Table 1. Settleab ilit y of 3% solid sludges heat co nd iti oned at 190°C for 30 mins. . Specific resistance , whi c h is an inde x of fi lterabi li ty, was the primary cr iterion c hosen to in d icate the degree of sludge cond itio ni ng by heat. Th e co nce pt of spec ifi c resistance to fi ltration is wel l documented , hav in g been used in the sewage industry for twenty yea rs, sin ce Coakley appl ied Carm en's th eory of fi ltration. Swanw ick an d Davidson ' we re respon sib le for producing the method of measuring spec ific resistance on a routine basis acc urate ly. In sim p lified form , the rate of filtrat io n is given by:-

whe re

dt dV dV

nrc V + a 2PA' rate of fi ltrat ion

V n

filtrate vo lume filtr ate viscos ity spec ific re sistance so lids fi ltered /unit vo lum e of fi ltrate pressu re drop ac ross fi lter bed (500 g/c m' stand ard) area of fi lter consta nt (filter suppo rt res istan ce measure)

a:r r C

p A


Th e spec ific resistance may vary from 5 x 10" m/kg for an activated sludge , through 5 x 10" m/kg for a we ll digested sludg e to 2 x 10 11 m/kg for a heat cond iti oned slud ge.

Continued overleaf


Ov er a two year period , sludges from Abergavenny (activated and primary /activated), Wenv oe (humus) and Swindon (digested) were heat cond itioned under a wide variety of co nditions . Th e specific resistan ces measured are presented in Figs. 1-4. From the earliest tim es up to the present day, thirty minutes was conREACTION CONDITIONS , SYMBOL TEMP.

sidered the shortest react ion time which cou ld safely be used to co nd ition sludges , yet it is c learly shown that this is a time /te mperature phenomena and proc ess time sho uld be dec ided o n economic grounds . If the process is designed as thermal ly se lf-supporting by burning pressed sludge, or there is a






2 . 90 2.82 2 . 92 2.80 2.89



14. 3 20.l 21.9 19.l 16.8






44,000 39 , 000 37 ,500 34,500 20 500

10 , 000 'v









1 60 1 70 1 80 190 200





rl rl

(x 10





X 0

1 , 000

2 . 94 2.88 2.9 1 2.92 3.00 3.00 3.00

t, §

44.4 34.1 36.0 36.8 43.8 47 .9 48. 5

11 m

1, 050 4,550 4,9 00 3 , 400 1,4 70 1 , 230 2 ,300



~ ........0 ....




"" ~ "' u



, H






H (/)

"'u "'" "'



u H

~ u












Fig. 1. Conditioning of activated sludge by heat. REACTION CONDITI ONS SYMBOL TEMP . 0


(x 10

10,000180 190 200


2.56 2. 79 2.83 2.88 3.00

25. l 27 .9 28. 2 28 .6 14 .3









Fig. 3. Conditioning of humus sludge by heat.




3,200 3 , 250 3,1 50 2, 450 6 , 900


1 , 000 N




+ 6



.... 2:




~ ........0



150 160 170 180 190


3.00 3.00 3.00 3.00 3 . 00

( x 10

29 . 5 29 . 5 31. 2 31. 2 31. 2


2,280 2 ,280 2 , 920 2 , 920 2 , 920

100 40 ·





! <fl


~ u H




0. <fl









Fig. 2. Conditioning of primary/ activated sludge by heat. 16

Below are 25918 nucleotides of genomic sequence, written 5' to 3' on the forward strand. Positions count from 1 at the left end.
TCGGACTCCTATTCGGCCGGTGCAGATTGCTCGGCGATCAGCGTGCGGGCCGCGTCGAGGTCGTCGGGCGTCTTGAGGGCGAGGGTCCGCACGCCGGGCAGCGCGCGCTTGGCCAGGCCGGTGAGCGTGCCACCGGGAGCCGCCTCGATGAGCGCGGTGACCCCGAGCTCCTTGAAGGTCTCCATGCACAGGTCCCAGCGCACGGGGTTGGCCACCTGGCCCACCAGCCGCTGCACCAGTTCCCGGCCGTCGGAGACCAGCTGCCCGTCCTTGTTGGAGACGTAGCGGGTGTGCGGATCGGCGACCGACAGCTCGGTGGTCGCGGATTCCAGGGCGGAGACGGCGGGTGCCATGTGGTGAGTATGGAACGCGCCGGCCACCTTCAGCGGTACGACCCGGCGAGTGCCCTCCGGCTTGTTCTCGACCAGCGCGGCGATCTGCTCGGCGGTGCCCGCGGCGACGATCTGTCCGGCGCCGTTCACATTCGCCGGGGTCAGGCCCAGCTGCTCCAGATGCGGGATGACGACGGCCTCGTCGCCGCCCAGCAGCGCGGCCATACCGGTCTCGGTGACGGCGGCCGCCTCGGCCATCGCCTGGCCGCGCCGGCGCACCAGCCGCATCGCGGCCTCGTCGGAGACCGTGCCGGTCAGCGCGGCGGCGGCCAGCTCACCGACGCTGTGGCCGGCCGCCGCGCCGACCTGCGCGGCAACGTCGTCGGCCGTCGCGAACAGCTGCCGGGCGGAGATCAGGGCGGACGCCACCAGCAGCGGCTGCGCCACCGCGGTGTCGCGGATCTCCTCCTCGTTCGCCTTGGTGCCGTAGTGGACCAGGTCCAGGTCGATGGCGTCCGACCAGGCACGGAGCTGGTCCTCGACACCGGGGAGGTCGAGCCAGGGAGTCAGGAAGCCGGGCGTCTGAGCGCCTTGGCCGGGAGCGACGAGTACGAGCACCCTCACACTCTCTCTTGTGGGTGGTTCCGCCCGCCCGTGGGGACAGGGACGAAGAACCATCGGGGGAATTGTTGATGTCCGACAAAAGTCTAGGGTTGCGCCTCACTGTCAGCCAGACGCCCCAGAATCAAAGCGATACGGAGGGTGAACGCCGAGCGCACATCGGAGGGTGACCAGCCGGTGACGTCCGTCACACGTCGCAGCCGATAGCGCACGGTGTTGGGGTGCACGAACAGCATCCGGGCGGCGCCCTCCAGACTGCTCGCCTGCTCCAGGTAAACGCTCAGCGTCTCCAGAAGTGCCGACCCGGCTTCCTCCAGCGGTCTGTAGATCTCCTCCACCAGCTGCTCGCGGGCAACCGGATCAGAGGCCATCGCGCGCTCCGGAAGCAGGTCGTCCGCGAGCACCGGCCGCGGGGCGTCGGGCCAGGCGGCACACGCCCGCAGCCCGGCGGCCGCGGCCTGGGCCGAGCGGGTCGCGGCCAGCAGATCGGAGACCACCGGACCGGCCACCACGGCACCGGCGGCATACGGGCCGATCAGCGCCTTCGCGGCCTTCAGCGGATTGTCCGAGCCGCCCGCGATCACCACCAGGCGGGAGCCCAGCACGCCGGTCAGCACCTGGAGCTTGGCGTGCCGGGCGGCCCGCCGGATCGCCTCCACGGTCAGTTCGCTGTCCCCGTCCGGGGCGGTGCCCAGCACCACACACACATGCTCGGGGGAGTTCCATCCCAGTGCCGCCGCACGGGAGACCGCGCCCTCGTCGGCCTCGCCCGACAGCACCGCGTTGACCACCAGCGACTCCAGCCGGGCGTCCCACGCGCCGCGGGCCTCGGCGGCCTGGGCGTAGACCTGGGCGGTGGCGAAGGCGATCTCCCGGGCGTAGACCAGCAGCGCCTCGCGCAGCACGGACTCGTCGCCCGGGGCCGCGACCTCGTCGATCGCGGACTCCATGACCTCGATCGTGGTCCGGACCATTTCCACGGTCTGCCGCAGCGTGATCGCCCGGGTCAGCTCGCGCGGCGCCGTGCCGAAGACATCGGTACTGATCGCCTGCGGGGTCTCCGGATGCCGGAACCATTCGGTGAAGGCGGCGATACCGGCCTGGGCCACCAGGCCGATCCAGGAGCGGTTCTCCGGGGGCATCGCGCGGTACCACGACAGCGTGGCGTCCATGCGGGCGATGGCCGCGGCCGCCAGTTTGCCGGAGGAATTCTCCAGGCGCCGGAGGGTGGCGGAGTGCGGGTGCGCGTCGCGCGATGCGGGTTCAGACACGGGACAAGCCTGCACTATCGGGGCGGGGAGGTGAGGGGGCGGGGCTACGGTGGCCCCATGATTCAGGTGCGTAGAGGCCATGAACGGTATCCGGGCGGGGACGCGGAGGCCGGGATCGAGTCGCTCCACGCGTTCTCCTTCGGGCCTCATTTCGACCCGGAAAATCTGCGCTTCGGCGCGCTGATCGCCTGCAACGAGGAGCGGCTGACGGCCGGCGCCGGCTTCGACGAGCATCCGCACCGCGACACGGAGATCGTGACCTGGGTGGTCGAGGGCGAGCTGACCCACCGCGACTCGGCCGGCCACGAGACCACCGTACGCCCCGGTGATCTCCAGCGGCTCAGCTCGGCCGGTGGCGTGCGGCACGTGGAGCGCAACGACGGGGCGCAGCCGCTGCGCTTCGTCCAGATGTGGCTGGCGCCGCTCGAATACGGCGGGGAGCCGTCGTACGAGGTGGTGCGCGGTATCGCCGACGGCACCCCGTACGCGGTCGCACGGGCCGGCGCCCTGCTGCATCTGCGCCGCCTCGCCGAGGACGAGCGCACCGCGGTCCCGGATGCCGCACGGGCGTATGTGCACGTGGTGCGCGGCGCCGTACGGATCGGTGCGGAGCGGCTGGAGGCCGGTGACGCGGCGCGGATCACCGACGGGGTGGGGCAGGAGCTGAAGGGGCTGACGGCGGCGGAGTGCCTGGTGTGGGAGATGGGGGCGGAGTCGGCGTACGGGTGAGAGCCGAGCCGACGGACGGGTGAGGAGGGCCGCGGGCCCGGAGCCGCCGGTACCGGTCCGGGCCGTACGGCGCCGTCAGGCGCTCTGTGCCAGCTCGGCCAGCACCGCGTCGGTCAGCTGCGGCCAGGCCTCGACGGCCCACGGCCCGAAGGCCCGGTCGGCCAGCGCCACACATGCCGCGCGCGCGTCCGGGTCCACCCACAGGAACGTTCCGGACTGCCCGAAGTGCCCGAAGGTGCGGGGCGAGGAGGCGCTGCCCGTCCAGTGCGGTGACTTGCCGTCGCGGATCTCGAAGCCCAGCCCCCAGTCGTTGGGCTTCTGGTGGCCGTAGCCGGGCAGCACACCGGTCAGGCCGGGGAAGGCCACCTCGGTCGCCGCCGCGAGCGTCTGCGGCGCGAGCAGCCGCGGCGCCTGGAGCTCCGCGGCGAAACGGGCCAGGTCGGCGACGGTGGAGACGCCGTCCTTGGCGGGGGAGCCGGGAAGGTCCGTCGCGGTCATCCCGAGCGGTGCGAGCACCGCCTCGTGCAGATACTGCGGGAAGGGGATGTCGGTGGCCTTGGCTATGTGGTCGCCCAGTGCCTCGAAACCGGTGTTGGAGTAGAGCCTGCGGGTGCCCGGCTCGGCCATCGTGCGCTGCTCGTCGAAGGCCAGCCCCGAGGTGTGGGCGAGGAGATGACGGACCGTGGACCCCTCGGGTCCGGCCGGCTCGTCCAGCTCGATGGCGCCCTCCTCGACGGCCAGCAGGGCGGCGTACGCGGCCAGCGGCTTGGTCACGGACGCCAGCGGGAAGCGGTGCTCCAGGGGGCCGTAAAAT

~ 15










Fig. 4. Conditioning of cold-digested sludge by heat.

source ot c heap 220°C steam , then a time much shorter than 30 min utes shou ld be used , thus altering the reactor from a large holdin g vessel to a short heat exc h ang er.

As sludge solids dissolved , the COD of the heat treatment liquor increased , Fig . 5, in the proportion COD

Comparison Between Laboratory and Full Scale Conditioning


+ 2,000 mg /1

1.23 D.S.

The Kje ld ahl nitrogen also increased as more sludge went into It was im portant to establish whether results of small scale ex- · solution , Fig . 6, overleaf . periments in the laboratory batch pressure vesse ls could be Org. N = 0.11 D.S . - 30 mg /1 (activated) satisfactorily scaled up. Heat treated and untreated sludges were co ll ected from Farnboroug h, Wokingham and Swi ndon . The untreated sludges were then cond itioned in the laboratory under norma l fu ll scale conditions. Specific resistance measurements were made and the liquors were analysed. The laboratory scale resul ts were simil ar in all respects to those of fu ll scale operation , Tabl e 2. (a) and (b). Tre nds fro"1 laborato ry expe rim ents cou ld co nfi dentl y be used to predict full sca le operat ion , therefore . Laboratory

Woki ngham Farnborough Swindon

Full Scale

Feed So lids

Spec ific Resistance (x 10" m /kg)

Feed Solids

Specific Resistance (x 10" m/kg)

3.56 5.03 2.30

3.0 2.4 2.2

2.64 3.82 2.30

8.0 5.6 2.4

Org . N.



20,000 Concentration (mg /1) Suspended So lids Di sso lve d So lids C.0 .D. Organic N. Amm . N . pH


= 0.07



49 mg /1 (pr im ary /hu mu s/ ac tivated)

It was shown ' that with activated sludge , the solubi lis ation of organic nitrogen reached a maximum and from then on , any further increase in reaction temperature or holding time caused a conve rsion of Kjeldah l nitrogen to am monia .